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Dulles Says Moscow’s Intentions on Arab-israel Issue Will Be Tested

Secretary of State John Foster Dulles said at his press conference today that the Soviet Union’s announced willingness to help reduce Arab-Israel tension will be tested when a resolution is introduced at the United Nations Security Council in connection with UN Secretary General Dag Hammarskjold’s “peace mission” to Israel and the Arab countries.

Mr. Dulles declined to say what the resolution might contain, but pointed out that the Soviet stand on this resolution might afford an opportunity to see what the Soviet Union has in mind.

An Egyptian newspaperman’s trip to Israel and an Egyptian radio commentator’s reported intimation that peace with Israel was possible were described by Secretary Dulles as “encouraging.” He said the United States was “happy” over these developments but was really not yet in a good position to evaluate them. If any kind of rapprochement is emerging it is in line with U.S. policy objectives, he added.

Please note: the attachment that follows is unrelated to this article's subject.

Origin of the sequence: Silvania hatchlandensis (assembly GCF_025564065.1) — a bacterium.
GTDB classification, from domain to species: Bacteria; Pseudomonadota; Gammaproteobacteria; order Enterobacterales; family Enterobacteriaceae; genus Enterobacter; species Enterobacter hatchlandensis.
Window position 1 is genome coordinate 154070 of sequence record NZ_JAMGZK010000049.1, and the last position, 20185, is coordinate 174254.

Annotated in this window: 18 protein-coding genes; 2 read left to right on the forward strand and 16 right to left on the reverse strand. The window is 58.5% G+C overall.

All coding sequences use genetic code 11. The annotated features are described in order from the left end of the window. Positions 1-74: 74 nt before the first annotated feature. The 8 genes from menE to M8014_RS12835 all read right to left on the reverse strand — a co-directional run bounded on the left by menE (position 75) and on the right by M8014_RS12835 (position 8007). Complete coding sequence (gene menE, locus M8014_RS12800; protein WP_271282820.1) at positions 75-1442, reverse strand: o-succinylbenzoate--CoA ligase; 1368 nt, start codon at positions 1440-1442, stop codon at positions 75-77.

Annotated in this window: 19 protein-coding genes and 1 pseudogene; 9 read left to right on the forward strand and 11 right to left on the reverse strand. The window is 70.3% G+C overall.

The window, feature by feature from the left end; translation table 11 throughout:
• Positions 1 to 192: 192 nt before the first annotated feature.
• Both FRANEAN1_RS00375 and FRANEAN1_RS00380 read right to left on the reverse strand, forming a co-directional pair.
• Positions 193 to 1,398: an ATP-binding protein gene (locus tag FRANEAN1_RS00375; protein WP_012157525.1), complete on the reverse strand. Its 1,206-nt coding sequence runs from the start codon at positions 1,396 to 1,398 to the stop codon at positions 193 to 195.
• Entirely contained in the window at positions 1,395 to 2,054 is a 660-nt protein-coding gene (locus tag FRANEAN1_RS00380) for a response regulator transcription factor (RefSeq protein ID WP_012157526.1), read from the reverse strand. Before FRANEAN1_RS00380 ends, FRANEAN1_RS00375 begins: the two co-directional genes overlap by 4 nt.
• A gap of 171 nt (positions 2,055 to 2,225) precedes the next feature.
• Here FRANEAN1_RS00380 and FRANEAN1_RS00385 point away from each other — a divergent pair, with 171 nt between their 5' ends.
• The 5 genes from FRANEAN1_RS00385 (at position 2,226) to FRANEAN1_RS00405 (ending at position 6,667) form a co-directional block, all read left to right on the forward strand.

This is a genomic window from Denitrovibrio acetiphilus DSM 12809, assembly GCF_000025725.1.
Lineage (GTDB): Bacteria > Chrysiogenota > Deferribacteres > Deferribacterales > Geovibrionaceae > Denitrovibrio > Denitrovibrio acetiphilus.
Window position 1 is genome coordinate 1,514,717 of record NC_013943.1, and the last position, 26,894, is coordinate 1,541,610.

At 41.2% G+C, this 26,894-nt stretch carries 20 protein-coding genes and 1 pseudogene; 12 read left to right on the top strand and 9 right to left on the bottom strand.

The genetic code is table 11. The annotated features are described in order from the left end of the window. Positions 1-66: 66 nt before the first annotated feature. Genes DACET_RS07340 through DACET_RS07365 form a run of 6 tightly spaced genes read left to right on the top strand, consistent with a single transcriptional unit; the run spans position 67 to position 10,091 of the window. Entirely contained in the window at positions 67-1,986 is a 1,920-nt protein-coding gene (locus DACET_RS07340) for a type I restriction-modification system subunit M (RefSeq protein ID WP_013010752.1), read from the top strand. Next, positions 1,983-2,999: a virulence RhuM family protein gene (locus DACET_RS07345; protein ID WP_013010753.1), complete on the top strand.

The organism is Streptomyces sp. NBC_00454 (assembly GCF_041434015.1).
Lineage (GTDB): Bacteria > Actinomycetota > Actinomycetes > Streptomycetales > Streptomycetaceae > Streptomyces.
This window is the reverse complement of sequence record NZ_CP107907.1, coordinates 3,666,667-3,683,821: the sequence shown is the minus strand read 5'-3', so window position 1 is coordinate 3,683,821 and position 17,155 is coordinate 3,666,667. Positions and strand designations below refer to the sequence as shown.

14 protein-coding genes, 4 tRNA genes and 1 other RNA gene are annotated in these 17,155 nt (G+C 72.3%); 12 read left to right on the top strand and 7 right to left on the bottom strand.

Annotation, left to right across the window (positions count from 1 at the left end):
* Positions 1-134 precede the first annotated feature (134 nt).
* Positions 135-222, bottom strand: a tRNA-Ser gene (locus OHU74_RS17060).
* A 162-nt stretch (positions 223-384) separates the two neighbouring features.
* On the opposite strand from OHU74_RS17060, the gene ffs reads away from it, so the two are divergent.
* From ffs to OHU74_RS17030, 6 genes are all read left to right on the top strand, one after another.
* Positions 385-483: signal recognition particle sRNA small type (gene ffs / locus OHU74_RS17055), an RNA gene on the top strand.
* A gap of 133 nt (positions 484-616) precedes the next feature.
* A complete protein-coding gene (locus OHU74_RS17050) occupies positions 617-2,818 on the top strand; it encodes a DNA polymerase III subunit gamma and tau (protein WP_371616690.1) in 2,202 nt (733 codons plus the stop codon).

Mr. Dulles said the momentum established by the Hammarskjold mission should be maintained but that he did not know if Mr. Hammarskjold should return to the Middle East at the present time. He asserted that the State Department has no information on a report that Egypt might buy arms from Red China.

The Secretary of State was asked about the status of U.S. support of the Egyptian high Aswan Dam project. His reply indicated the matter might still be pending. However, he made it clear that if Egypt secured Soviet cooperation on the dam it was unlikely the United States would participate.

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